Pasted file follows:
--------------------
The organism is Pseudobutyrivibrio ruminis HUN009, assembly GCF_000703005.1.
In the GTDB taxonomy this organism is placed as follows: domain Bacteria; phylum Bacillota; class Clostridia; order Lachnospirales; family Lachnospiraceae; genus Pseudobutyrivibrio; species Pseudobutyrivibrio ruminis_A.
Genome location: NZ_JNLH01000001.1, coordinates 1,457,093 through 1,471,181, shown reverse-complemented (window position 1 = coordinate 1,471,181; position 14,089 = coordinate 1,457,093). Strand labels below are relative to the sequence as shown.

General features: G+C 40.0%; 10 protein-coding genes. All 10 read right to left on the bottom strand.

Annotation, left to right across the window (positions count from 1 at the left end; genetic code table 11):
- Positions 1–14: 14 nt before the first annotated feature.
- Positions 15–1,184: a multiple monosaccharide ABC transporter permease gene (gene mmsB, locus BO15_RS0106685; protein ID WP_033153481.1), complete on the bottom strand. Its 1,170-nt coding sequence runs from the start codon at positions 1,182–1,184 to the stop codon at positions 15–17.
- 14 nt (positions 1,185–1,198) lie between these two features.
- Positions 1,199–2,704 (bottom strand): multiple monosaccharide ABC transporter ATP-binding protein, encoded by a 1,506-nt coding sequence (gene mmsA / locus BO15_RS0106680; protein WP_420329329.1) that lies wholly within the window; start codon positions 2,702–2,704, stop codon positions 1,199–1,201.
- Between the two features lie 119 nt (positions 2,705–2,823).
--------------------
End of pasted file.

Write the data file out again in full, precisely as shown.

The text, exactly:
The organism is Pseudobutyrivibrio ruminis HUN009, assembly GCF_000703005.1.
In the GTDB taxonomy this organism is placed as follows: domain Bacteria; phylum Bacillota; class Clostridia; order Lachnospirales; family Lachnospiraceae; genus Pseudobutyrivibrio; species Pseudobutyrivibrio ruminis_A.
Genome location: NZ_JNLH01000001.1, coordinates 1,457,093 through 1,471,181, shown reverse-complemented (window position 1 = coordinate 1,471,181; position 14,089 = coordinate 1,457,093). Strand labels below are relative to the sequence as shown.

General features: G+C 40.0%; 10 protein-coding genes. All 10 read right to left on the bottom strand.

Annotation, left to right across the window (positions count from 1 at the left end; genetic code table 11):
- Positions 1–14: 14 nt before the first annotated feature.
- Positions 15–1,184: a multiple monosaccharide ABC transporter permease gene (gene mmsB, locus BO15_RS0106685; protein ID WP_033153481.1), complete on the bottom strand. Its 1,170-nt coding sequence runs from the start codon at positions 1,182–1,184 to the stop codon at positions 15–17.
- 14 nt (positions 1,185–1,198) lie between these two features.
- Positions 1,199–2,704 (bottom strand): multiple monosaccharide ABC transporter ATP-binding protein, encoded by a 1,506-nt coding sequence (gene mmsA / locus BO15_RS0106680; protein WP_420329329.1) that lies wholly within the window; start codon positions 2,702–2,704, stop codon positions 1,199–1,201.
- Between the two features lie 119 nt (positions 2,705–2,823).